The Lost Boys of Sudan are no longer lost and no longer boys. The six men sang to bless the medical supplies bound for South Sudan as a forklift hummed around them. Six of the Lost Boys came to help pack 10,000 pounds of medical supplies into a 40-foot-long cargo container bound for South Sudan. It is so poor there, one in seven children die before turning five. People walk two hours to a clinic or wait for help under a tree. There is no hospital, no equipment, no beds.
One of the boys, Majier, said the shipment will show the people of Sudan that someone cares. “That is true love, to care about someone you don’t know,” he said.
Dr. Lee Ponsky started MedWish International in 1993 when he was just 20. He wanted to be a doctor and ended up working one summer at Mt. Sinai Hospital in Cleveland. He decided wanted to go somewhere and make a difference. He has made it his life’s mission to collect local medical supplies that would end up in landfills and send them to poor countries all over the world to save lives.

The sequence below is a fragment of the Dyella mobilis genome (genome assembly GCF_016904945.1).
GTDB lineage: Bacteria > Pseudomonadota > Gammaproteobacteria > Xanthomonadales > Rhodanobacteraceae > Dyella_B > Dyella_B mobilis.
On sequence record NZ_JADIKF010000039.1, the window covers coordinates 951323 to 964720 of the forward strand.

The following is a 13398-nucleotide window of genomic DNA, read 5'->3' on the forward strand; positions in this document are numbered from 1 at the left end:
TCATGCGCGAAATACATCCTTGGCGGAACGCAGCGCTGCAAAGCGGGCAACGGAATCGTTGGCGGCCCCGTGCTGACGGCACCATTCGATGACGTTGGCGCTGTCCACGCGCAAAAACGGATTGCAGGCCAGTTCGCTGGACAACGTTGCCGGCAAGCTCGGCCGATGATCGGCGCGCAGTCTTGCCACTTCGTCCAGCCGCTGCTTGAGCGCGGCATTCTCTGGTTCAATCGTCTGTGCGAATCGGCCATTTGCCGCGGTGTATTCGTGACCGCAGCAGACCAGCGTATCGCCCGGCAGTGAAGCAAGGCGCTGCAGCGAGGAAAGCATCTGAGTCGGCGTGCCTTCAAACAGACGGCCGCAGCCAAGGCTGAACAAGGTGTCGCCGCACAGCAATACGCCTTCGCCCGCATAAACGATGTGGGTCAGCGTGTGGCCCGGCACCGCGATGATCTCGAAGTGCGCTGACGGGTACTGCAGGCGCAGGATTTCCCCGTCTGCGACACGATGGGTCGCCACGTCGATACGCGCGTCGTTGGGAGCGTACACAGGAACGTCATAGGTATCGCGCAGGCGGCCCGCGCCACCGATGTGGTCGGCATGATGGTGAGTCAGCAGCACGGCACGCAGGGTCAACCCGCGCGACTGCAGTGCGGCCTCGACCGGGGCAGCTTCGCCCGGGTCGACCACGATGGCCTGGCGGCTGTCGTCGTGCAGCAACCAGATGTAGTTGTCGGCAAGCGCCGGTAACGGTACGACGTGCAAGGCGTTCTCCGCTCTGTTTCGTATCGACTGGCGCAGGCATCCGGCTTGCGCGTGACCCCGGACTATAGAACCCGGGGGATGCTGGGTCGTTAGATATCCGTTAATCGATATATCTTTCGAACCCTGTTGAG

As a medical student working in a clinic in Nigeria, he saw doctors make their own saline, use fishing line for sutures, and run out of clean water during surgery. It was Lee’s job to wash, powder, and sew up medical exam gloves to use again.
Lee graduated from the University of Rochester, and then he got his medical degree at Case Western Reserve University. He started the nonprofit MedWish in his parents’ garage. He later became chief of urological oncology at University Hospitals in Cleveland.
He calls MedWish his hobby. Some hobby.
The Cleveland Clinic donates the use of the 38,000-squarefoot warehouse that he has transformed into an international medical supply depot. MedWish collects and distributes medical supplies from 50 hospitals and nursing homes from Cleveland to California. MedWish ships to more than 90 countries, from Belize to Zambia. It takes no government funding and runs solely on donations.
People drop off walkers and wheelchairs, unopened gauze and gloves. Most donors prefer to be anonymous. One nursing home donated beds. A hospital donated sleep sacks for babies and burn dressings. The warehouse is full of hospital beds, incubators, operating room lights, mattresses, examination tables, IV poles, infant airways and bottles.
There are stacks of beds, wheelchairs and dialysis machines, incubators and operating lights ready to go.